NEW DELHI: Emami Ltd, which owns the ‘Fair and Handsome’ men’s grooming brand, said on Thursday that it is evaluating legal action against Hindustan Unilever (HUL) for renaming its men’s range of Fair & Lovely products as “Glow & Handsome”. Emami has cited trademark infringement on the part of HUL, since it had changed the name of its men’s fairness cream to ‘Emami Glow & Handsome’ and launched the brand digitally last week. Necessary applications had already been made with the relevant authorities, it added.
“We are shocked to learn of HUL’s decision to rename its men’s range of Fair & Lovely as Glow & Handsome. Emami, the maker of Fair and Handsome brand of men’s grooming products, is the market leader in the men’s fairness cream with legal ownership of the trademarks. We will now be consulting legal experts,” it said, hours after HUL’s filing to the stock exchange.
This isn’t the first time that these consumer brands have dragged each other to court. While HUL had introduced Fair & Lovely to the market in the 70s, it was Emami who had launched a men’s variant of fairness cream—Fair and Handsome—in 2005. In fact, Emami was also only one of the few FMCG companies to realise the potential of celebrity brand ambassadors, especially in a price-sensitive market with a large rural base.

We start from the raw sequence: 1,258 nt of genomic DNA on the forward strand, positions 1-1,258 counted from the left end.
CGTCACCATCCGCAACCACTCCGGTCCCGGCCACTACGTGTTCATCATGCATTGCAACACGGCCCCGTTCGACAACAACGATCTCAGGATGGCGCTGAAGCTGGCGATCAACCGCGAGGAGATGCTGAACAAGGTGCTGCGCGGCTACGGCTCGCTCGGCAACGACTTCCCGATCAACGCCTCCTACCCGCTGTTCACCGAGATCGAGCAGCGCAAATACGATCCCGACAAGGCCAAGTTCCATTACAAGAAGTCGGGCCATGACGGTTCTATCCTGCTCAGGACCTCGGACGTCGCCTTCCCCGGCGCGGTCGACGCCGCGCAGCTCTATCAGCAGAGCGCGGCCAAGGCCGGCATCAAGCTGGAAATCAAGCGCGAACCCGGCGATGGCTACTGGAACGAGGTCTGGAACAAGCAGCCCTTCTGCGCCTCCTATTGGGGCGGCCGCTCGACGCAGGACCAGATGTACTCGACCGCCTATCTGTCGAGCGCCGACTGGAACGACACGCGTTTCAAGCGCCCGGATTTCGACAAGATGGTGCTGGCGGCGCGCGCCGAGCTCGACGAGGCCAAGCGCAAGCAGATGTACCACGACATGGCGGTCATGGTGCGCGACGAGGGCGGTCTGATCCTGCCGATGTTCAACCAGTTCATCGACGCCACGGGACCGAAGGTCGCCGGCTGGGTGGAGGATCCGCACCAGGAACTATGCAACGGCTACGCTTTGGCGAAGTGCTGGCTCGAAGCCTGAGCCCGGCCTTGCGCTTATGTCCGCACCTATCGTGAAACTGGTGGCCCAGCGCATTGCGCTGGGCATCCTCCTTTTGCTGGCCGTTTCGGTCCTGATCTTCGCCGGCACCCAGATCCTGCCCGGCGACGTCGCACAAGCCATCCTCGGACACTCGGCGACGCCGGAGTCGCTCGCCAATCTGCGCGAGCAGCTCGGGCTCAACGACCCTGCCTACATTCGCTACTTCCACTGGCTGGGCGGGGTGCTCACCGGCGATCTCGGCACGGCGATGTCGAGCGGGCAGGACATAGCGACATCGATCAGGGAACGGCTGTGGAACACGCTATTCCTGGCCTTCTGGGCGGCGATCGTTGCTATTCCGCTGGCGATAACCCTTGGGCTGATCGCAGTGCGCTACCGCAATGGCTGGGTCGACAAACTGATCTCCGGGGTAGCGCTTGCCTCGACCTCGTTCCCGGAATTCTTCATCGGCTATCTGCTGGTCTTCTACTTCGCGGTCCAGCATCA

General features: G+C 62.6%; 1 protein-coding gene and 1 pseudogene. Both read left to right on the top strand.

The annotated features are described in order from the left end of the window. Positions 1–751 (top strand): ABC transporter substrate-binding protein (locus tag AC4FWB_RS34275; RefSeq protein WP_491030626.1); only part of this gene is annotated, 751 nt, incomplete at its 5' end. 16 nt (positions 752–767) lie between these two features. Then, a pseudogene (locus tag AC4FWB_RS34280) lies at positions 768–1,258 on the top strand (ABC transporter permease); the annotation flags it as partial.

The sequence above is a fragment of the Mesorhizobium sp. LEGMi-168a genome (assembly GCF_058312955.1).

It had roped in Kartik Aaryan and later Shah Rukh Khan as brand ambassadors. It now has a market share of 65 per cent in men’s fairness cream segment, while HUL’s Fair & Lovely is the overall market leader with as much as 80 per cent share. Emami added that HUL’s move was an “unfair business practice”.
Earlier in the day, HUL had announced that its iconic skincare brand ‘Fair and Lovely’ has been rebranded as ‘Glow and Lovely’, while the men’s range of the product will be called ‘Glow & Handsome’ from now onwards.
“Over the next few months, Glow & Lovely will be on the shelves, and future innovations will deliver on this new proposition,” the company said in a statement. Last week, the company had said it would no longer woo consumers by playing up its skin-lightening properties and was dropping the word ‘fair’ to make way for a new name for its Rs 3,000 crore brand, in an effort to inclusive.